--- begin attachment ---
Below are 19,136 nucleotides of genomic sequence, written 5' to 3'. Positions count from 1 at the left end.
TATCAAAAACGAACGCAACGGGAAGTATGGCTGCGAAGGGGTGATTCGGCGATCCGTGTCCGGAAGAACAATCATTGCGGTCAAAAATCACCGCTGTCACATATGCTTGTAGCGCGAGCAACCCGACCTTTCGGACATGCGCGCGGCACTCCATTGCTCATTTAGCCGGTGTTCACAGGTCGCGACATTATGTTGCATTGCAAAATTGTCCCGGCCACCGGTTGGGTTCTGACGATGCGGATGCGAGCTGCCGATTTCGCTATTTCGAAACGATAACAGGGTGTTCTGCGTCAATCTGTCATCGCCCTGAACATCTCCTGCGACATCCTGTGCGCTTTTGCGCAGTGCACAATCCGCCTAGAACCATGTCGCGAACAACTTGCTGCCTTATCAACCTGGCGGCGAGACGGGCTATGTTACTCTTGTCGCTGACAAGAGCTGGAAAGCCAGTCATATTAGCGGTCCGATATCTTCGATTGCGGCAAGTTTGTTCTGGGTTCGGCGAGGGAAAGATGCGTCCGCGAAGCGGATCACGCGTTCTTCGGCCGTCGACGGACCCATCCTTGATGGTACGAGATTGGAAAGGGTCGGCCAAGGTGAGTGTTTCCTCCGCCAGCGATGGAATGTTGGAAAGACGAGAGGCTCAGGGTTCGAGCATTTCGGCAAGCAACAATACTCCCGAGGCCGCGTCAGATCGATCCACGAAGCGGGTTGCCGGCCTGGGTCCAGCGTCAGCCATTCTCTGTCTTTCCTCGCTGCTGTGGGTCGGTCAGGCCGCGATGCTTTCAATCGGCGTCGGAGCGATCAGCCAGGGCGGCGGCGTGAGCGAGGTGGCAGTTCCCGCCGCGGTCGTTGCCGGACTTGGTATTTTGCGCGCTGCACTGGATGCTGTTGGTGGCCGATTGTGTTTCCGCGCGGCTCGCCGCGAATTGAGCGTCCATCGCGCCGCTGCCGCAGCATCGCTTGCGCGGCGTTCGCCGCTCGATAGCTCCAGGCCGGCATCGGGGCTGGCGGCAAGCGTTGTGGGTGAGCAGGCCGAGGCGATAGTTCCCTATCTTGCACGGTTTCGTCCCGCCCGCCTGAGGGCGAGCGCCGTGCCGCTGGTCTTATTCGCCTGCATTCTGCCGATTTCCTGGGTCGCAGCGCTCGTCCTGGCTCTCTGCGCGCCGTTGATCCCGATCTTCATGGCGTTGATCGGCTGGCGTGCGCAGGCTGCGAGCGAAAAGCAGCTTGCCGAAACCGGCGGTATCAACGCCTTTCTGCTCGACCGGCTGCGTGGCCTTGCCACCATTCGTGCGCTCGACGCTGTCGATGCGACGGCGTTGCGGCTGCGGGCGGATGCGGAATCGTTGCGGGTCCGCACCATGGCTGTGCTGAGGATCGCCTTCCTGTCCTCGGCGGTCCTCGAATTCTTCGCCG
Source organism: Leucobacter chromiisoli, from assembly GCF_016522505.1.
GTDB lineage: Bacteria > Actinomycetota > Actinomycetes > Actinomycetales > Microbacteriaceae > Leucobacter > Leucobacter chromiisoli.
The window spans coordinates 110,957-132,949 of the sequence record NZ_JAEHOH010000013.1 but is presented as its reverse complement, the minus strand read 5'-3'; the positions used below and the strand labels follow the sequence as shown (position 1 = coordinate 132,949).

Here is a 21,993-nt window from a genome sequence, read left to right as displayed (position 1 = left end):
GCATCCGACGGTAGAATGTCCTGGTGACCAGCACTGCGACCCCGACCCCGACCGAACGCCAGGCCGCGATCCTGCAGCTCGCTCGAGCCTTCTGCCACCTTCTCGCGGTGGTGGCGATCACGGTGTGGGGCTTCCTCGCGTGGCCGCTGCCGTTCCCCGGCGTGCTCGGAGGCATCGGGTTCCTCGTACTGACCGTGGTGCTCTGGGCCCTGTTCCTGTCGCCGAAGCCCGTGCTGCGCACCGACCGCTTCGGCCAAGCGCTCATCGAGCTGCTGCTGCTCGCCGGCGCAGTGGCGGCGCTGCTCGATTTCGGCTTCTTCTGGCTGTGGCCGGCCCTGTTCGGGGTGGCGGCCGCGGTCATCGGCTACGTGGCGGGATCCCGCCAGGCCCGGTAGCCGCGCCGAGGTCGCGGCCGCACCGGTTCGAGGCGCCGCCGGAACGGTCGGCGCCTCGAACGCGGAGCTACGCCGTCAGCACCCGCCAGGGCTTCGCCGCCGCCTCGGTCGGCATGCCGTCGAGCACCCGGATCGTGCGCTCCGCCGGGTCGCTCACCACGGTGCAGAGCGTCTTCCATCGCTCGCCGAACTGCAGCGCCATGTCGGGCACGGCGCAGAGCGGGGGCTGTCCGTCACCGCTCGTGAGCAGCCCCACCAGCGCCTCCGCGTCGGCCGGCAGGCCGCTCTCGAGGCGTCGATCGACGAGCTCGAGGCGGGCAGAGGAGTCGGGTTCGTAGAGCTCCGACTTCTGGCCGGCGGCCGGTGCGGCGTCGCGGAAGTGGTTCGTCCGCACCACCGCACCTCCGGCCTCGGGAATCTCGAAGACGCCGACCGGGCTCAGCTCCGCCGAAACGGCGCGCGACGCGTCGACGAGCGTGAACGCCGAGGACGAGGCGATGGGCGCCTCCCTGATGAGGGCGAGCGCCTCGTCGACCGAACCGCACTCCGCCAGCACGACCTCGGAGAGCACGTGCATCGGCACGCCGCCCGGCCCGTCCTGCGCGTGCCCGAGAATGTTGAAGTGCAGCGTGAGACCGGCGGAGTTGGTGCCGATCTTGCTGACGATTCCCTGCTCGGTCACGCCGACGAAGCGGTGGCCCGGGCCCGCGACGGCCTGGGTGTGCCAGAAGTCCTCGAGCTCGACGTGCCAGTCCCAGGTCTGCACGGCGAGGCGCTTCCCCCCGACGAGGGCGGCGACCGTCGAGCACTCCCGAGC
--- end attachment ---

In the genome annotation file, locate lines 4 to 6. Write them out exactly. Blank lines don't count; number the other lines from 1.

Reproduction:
GTDB lineage: Bacteria > Actinomycetota > Actinomycetes > Actinomycetales > Microbacteriaceae > Leucobacter > Leucobacter chromiisoli.
The window spans coordinates 110,957-132,949 of the sequence record NZ_JAEHOH010000013.1 but is presented as its reverse complement, the minus strand read 5'-3'; the positions used below and the strand labels follow the sequence as shown (position 1 = coordinate 132,949).

Here is a 21,993-nt window from a genome sequence, read left to right as displayed (position 1 = left end):